6. We should not be friends with those who are self-indulgent- those who lack self-discipline and who have a constant desire to please themselves.

So, now we know what type of red flags to look out for when consciously choosing a close friend. What type of thing or things should we be looking for, to join our hearts to?

The following is a long-ish excerpt from the book, but I think it is very much worth a read:

As iron sharpens iron, so a man sharpens the countenance of his friend.
(Prov. 27:17 NKJV)

The primary criterion for choosing a friend is whether the relationship, overall, brings us closer to the Lord. Hopefully, as you consider the proverb, you can readily identify a friend or two who fits the description. I don't mean that you do nothing but read Scripture and talk about spiritual things when you get together. I mean, rather, that after you have spent time together, your view of God is bigger and more joy filled, and you find yourself motivated to know God better. Of course, in such a friendship where will naturally be much conversation about spiritual things, as well as open accountability about struggles with sin; but even after lighthearted get-togethers - a day at the zoo or a a trip to the mall - when nothing of great depth is discussed, you find your heart filled with gratitude to God for the friendship.

A simple question to ask ourselves about the nature of a particular relationship is this: Does it cause me to flourish or diminish, both as a woman made in the image of God and in my walk of faith? If the relationship is a wise one, both people will be edified spiritually.

A wise woman isn't afraid to befriend those who speak up about sin. In fact, she gravitates toward such friendships because those who are honest about sin - their own and their friends' - tend to care more about what God thinks than about being popular. (Chapter 4, Wise Women Choose Friends Carefully, page 85)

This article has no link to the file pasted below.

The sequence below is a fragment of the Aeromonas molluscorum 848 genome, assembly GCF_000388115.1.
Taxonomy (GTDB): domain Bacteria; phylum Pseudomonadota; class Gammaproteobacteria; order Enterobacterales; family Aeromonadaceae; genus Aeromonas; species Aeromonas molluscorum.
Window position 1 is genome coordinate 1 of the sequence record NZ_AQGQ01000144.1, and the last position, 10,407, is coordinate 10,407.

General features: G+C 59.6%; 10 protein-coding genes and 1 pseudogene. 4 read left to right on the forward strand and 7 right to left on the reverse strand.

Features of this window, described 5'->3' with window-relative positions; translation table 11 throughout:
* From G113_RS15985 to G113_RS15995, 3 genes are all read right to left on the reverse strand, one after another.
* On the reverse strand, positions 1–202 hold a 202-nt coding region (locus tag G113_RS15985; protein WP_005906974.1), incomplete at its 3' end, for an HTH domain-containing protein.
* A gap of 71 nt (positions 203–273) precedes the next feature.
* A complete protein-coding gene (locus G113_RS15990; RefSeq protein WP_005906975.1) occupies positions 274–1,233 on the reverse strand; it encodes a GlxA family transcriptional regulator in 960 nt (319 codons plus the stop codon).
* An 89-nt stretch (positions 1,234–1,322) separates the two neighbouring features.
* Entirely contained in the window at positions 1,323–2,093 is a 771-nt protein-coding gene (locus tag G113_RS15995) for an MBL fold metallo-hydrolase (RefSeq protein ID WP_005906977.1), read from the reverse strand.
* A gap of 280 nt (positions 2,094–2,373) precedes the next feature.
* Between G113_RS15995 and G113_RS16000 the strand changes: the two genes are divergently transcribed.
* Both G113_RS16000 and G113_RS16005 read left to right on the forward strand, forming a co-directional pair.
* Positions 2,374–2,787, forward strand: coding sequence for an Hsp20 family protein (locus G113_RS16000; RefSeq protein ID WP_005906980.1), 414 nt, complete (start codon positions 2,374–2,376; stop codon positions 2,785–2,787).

Oil and perfume make the heart glad,
and the sweetness of a friend comes from his earnest
counsel. (Prov. 27:9)

Now, I personally know that sometimes the well of friendship seems to be very dry. Maybe you've just moved. Maybe your life has turned upside down and you've recently discovered that those who you thought were friends really aren't. We have all experienced these moments at one time or another. It can be very discouraging to feel friendless. I have bemoaned this particular condition a time or two and it is harsh. There is no denying that feeling of loneliness. Therefore, I absolutely LOVED the fact that Brownback acknowledges that you might not have anyone in your life right at this moment who you feel is qualified to be a close friend to you. She urges you (as I do also) not to give up hope if this is the case. For one thing, you DO have a friend in Christ. He will walk beside you on the lonely road. Secondly, she encourages her reader to take heart, keep hope and keep looking for a friend who meets the qualifications. It may take awhile for you to meet such a friend but keep trying! There is someone, somewhere who will foot the bill. In the meantime, be friendly with many but be wise in your sharing.

I'll conclude with this from Brownback:

So many of those we call "friends" pass through our lives in a season or two. What bonded us in the first place - those areas in which our lives intersect - change over time, and then the relational glue not longer holds. Or one of us grows spiritually while the other does not. Friends will let us down, and we will let them down too I've heard it said that if we get to old age with two or three friendships that have survived all of life's changes, we should consider ourselves rich in friends. Jesus, however, is the ultimate friend and the only one who will never let us down. And this is a friendship that all wise women embrace. "No longer do I call you servants, for the servant does not know what his master is doing; but I have called you friends, for all that I have heard from my Father I have made known to you. (John 15: 15)


I am pleased to announce that Crossway Books has offered up one copy per day of this book to be given away to one of you! Today's winner is: Alison.


To read the rest of this week's discussion, click on the following links:


Amy @ Hope Is the Word said...

This is timely for me because I'm feeling rather friendless in my real life. Thanks, Carrie!

Shonya said...

Oh Carrie! sniff, sniff This is wonderful and I am so missing a couple of my true "iron-sharpening-iron" friends since we moved. The Lord has not yet provided those special friends for me here, but thanks for sharing these words of encouragement!

Anonymous said...

Every day I get more and more excited about this book. Thanks for introducing me to it!